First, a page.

The Crompond Diner serves three square meals a day, but breakfast is the one you want to eat. Bacon and eggs, fried potatoes, toast and coffee are dished out faster than you can read through the menu in this comely stainless-steel diner with its purple window shades and arched pink-and-white monitor roof. Biscuits come hot from the oven, as do jumbo muffins (blueberry, corn, bran). You can even eat Nova Scotia lox (smoked salmon) and cream cheese on a bagel, or an omelette made with the traditional Jewish delicatessen ingredients of sweet onions and small bits of lox.

One of the reasons breakfast is so good is that the ambience broadcast from behind the counter suits a brisk and efficient morning meal. There is a rousing bustle to this place, and a workmanlike efficiency that has made it a favorite among locals (who know it as "Pete and Ray's") since the '50s. For travelers along the Taconic Parkway, the Crompond is a beacon of low-priced breakfast specials, fast service, and pure, mid-century American diner pizazz that is hard to match.Don't get us wrong: As good as breakfast is, lunch and dinner at Pete and Ray's are fine meals, too, especially the fried chicken in a basket with french fries and salad, which is available in a takeout box because so many customers like to take their chicken home. In fact, it was at dinner that we discovered what turned out to be our favorite breakfast item at the Crompond Diner: the hot apple dumpling. It is served as dessert, which is probably what it ought to be; but to our taste, there is something irresistibly luxurious about an apple dumpling for breakfast. And the Crompond Diner's apple dumpling, made daily and served piping hot under a drizzle of rum sauce, is one of the best.

As a breakfast dish, you don't want an apple dumpling every day of the week. It is a Sunday or Saturday meal, for a time when you can relax and read the paper after eating, savoring the afterglow, preferably in the comfort of your pajamas. Our recipe includes a spicy rum sauce, which can just as easily be made without the rum (substitute a quarter cup of water), although the alcohol in the rum will burn off while you heat the sauce.

Now available! Nearly 200 of the most-requested recipes from this column, all in one book, "A Taste of America." It includes Jane and Michael Stern's favorite restaurants, as well as photos from their coast-to-coast eating adventures. Available in paperback, it can be ordered by sending $9.95 plus $1 for postage and handling to Taste of America, in care of the Deseret News, P.O. Box 419150, Kansas City, MO 64141.1990, Jane and Michael Stern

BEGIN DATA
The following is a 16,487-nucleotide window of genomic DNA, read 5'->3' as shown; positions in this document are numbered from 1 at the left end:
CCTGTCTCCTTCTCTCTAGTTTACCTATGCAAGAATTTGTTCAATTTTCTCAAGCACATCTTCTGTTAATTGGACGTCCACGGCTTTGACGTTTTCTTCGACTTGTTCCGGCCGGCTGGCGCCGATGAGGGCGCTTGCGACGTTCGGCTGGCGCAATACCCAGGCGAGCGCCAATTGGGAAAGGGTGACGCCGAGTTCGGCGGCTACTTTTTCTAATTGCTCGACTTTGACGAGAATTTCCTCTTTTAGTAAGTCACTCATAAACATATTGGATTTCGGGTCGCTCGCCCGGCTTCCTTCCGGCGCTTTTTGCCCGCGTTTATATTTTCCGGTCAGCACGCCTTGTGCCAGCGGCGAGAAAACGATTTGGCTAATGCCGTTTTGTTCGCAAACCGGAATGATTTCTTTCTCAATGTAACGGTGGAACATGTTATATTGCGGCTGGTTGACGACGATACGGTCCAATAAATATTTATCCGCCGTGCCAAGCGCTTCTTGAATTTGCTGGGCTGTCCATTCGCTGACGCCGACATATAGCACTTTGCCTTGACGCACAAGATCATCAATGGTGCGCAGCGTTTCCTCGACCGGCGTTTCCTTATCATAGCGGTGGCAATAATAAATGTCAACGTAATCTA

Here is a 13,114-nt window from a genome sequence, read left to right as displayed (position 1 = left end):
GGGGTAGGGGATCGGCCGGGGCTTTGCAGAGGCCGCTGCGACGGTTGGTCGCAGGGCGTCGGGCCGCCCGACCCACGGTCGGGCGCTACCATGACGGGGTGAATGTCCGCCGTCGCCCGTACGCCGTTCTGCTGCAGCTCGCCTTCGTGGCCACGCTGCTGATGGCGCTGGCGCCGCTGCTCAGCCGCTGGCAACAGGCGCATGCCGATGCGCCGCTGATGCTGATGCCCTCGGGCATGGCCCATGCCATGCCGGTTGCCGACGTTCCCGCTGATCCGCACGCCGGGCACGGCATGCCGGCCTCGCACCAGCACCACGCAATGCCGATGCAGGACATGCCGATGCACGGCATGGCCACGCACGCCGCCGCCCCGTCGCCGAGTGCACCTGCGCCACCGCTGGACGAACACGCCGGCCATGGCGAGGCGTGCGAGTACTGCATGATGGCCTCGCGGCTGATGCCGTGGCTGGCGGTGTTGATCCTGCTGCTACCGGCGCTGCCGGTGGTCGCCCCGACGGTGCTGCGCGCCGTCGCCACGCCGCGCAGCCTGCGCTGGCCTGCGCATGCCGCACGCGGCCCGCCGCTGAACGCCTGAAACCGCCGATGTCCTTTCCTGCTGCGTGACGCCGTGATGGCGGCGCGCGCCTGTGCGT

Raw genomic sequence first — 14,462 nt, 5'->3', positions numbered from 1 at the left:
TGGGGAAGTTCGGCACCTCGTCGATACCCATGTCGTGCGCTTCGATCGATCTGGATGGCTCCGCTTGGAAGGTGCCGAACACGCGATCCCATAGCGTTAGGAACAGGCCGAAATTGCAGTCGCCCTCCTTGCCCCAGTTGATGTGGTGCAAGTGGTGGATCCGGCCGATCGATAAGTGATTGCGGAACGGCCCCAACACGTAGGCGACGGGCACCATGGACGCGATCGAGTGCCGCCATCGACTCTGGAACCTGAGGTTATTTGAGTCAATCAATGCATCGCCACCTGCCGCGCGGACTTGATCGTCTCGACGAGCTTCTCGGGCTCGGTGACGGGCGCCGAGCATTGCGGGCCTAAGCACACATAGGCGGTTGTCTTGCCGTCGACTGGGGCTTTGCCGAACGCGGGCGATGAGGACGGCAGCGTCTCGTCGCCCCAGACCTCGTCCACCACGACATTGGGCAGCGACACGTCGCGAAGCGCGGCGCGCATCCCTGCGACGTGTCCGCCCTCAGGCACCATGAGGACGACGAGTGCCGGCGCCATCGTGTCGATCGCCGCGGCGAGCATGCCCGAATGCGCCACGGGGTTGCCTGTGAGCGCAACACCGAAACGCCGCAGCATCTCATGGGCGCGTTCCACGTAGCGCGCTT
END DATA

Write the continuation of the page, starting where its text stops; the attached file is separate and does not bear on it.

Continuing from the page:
(Universal Press Syndicate)

Hot Apple Dumpling with Spicy Rum Sauce

Spicy Rum Sauce:

1 cup apple juice

1/4 cup dark rum (or water))

1/4 teaspoon cinnamon

1/4 teaspoon nutmeg

1/2 stick (4 tablespoons) butter

Dumplings:

2 cups flour

2 teaspoons baking powder

1/2 teaspoon salt

2/3 cup solid vegetable shortening

1/2 cup ice-cold milk

4 large Rome apples, cored and peeled

1/4 cup sugar

1/2 cup cream Make sauce first. Combine all sauce ingredients in a small saucepan over medium heat, stirring frequently as butter melts. Do not bring to boil, but continue stirring and heating at the lowest possible simmer about 5 minutes to burn off the alcohol in the rum. Remove from heat and set aside.

Preheat oven to 375 degrees.

Sift together flour, baking powder and salt. Cut in shortening until mixture is like cornmeal. Pour in milk and mix only long enough to create a ragged dough.

Gather dough in ball and place on well-floured board. Using a lightly floured rolling pin, roll the dough out into a square about 16 inches per side and about 1/8 inch thick, making sure it does not stick to the board. Cut it into four equal squares about 7 to 8 inches each.

Place an apple in the center of each square and bring the dough up and around to wrap it, pinching the dough well at the top and sides to seal in the apple.

Place all four wrapped apples in an 8-inch square baking dish and pour syrup over them. Sprinkle them with sugar. Bake 25 minutes, basting dumplings four or five times with syrup as they bake. Stir cream into the bottom of the pan and bake 15 to 20 minutes more, until dumplings are golden brown.

Remove from oven and use two large spoons to remove dumplings immediately from pan (so the crust doesn't soak up all the sauce). Place dumplings in serving bowl and serve immediately, drizzled with sauce.

Makes 4 servings.